Presentation Details

SPLTRAK Abstract Submission
Fibrinogen Columbus III:  A novel c.963del frameshift mutation in FGG resulting in hypofibrinogenemia and bleeding
Eman Abdelghani1, Jennifer Dawson2, Kristin Zajo1, Michelle Hallam1, Riten Kumar 1
1Division of Pediatric Hematology/Oncology/BMT, Nationwide Children’s Hospital, Department of Pediatrics, The Ohio State University, Columbus, OH, United States/2Department of Structural Biology, St. Jude Children’s Research Hospital, Memphis, TN, United States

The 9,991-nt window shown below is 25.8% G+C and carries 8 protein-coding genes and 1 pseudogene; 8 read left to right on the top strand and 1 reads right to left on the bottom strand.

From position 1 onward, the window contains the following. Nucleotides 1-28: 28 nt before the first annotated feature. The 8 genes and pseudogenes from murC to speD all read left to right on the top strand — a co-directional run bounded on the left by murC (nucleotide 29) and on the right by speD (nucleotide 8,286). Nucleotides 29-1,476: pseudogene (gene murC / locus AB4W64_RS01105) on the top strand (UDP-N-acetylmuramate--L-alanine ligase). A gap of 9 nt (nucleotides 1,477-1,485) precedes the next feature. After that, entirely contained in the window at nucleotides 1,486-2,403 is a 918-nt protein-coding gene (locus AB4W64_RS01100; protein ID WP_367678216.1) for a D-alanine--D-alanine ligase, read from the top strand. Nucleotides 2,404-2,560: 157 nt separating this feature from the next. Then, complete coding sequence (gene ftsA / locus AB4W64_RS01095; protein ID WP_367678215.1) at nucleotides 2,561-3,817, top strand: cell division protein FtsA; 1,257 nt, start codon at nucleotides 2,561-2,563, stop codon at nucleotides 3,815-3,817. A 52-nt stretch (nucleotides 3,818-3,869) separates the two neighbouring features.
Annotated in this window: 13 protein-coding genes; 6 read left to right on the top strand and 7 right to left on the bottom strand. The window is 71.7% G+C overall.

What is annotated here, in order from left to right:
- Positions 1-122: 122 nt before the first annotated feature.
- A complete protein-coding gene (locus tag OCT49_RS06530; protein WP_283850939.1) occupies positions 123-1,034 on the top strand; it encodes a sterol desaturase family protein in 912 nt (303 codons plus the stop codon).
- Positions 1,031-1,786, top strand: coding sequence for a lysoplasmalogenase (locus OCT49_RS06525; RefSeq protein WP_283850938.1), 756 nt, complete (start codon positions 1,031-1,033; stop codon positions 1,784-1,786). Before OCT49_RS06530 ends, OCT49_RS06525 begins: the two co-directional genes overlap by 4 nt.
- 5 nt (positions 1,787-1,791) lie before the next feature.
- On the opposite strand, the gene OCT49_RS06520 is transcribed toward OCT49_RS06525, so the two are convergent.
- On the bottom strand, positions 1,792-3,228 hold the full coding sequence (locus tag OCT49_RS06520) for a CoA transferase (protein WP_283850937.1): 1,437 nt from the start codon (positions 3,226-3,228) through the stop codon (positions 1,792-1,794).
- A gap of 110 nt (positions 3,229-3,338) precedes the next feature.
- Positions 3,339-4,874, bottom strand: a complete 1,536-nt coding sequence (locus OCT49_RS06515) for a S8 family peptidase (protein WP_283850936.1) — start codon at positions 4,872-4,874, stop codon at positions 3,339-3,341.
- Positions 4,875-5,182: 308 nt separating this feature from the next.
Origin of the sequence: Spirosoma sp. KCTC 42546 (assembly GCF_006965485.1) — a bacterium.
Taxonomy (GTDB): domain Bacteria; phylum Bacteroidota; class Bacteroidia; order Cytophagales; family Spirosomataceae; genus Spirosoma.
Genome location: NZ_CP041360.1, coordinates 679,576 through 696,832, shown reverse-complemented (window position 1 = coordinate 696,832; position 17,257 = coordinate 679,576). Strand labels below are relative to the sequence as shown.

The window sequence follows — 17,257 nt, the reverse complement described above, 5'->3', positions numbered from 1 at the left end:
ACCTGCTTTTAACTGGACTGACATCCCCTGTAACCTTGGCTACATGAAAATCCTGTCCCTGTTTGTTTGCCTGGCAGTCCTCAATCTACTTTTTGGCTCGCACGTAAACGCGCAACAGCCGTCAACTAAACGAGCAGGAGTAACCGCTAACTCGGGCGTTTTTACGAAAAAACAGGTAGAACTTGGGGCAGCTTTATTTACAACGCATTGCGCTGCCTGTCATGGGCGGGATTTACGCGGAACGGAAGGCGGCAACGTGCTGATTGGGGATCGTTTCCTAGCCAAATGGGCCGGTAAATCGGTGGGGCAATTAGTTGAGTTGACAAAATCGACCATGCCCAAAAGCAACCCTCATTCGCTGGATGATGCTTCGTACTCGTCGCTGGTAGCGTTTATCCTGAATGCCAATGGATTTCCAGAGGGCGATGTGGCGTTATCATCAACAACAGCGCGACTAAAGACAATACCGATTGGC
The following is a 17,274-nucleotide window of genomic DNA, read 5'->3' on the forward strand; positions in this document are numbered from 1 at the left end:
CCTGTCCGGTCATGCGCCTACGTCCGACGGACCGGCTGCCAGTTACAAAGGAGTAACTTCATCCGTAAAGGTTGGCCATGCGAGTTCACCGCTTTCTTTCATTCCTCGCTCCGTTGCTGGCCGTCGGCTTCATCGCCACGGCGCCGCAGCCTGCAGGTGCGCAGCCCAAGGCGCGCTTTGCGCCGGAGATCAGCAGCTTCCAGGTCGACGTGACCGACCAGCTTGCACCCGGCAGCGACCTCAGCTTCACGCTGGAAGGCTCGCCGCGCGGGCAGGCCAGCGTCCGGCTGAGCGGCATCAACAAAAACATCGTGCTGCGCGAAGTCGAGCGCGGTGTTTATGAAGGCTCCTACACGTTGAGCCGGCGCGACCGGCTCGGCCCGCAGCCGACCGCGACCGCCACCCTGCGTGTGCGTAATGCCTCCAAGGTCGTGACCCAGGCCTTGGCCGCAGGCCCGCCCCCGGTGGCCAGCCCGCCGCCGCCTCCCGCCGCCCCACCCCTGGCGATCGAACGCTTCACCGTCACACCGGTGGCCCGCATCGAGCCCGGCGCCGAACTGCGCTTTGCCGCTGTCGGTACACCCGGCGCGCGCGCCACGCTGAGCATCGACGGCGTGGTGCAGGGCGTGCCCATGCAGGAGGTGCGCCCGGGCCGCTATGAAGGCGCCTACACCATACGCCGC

Background: Fibrinogen, a 340 kDa glycoprotein, consists of three homologous polypeptide chains (Aɑ, Bß, and 𝛾), encoded by FGA, FGB, and FGG genes, respectively, which are clustered on the long arm of chromosome 4. Congenital fibrinogen disorders are caused by a quantitative deficiency (afibrinogenemia or hypofibrinogenemia) or a qualitative defect (dysfibrinogenemia) in the fibrinogen molecule and are classified according to the amount of functional and antigenic fibrinogen values. Objective: Herein we present an adolescent female with menorrhagia ( in the setting of a family history of significant bleeding) who was found to have hypofibrinogenemia secondary to a novel frameshift mutation in the FGG gene. Methods: Case report  Case presentation: A 14 year old female who was referred to the hematology clinic for a personal history of menorrhagia and a family history of bleeding. In addition to menorrhagia, patient reported recurrent epistaxis and easy bruising. Family history was significant for menorrhagia and post-partum hemorrhage in multiple members on the paternal side. Laboratory evaluation revealed normal CBC, slightly elevated PT at 14.8 (ref range 12.4-14.7) seconds, normal PTT, normal von Willebrand ristocetin cofactor and von Willebrand antigen. Thrombin time was mildly prolonged at 20 (ref range: 14.2-18.9) seconds. Fibrinogen activity was determined via Clauss method using the STA-Fibrinogen kit (Diagnostica Stago, Parsippany, NJ). Fibrinogen antigen was measured via radial immuno-diffusion technique using the BINDARID kit (Binding Site, Birmingham, UK). Patient’s fibrinogen activity was low at 110 (ref range 170-410) mg/dL and her fibrinogen antigen level was proportionately low at 117 (ref range >239) mg/dL.  Sequencing of the FGA, FGB, and FGG genes was pursued. Leukocyte genomic DNA was extracted from EDTA-anticoagulated blood using the ArchivePure DNA purification kit. A combination of Next Generation sequencing and Sanger sequencing was used to cover the full coding region plus 10 base pairs of non-coding DNA flanking each exon.  A previously undescribed heterozygous variant c.963del was identified in the FGG gene. This single nucleotide deletion results in a frameshift for codons downstream of the change.  This largescale change potentially alters the clotting properties of FGG by eliminating critical binding sites, including the chain’s polymerization site, Ca2+-binding site, the γ-γ cross-linking sites, and the platelet and thrombin binding sites at the C-terminal ends of the γA and γ’ isoforms of FGG, respectively.  Previously reported truncations within the C-terminal domain of FGG cause defects in fibrinogen stability, assembly, and hepatocyte secretion into the blood, suggesting similar consequences for the c.963del frameshift mutation.            Conclusion: In summary, we describe a novel frameshift mutation in FGG resulting in autosomal dominant hypofibrinogenemia and a bleeding phenotype. Structural visualization and literature review suggest that the mutation likely impacts stability, assembly, and secretion of fibrinogen from the hepatocytes.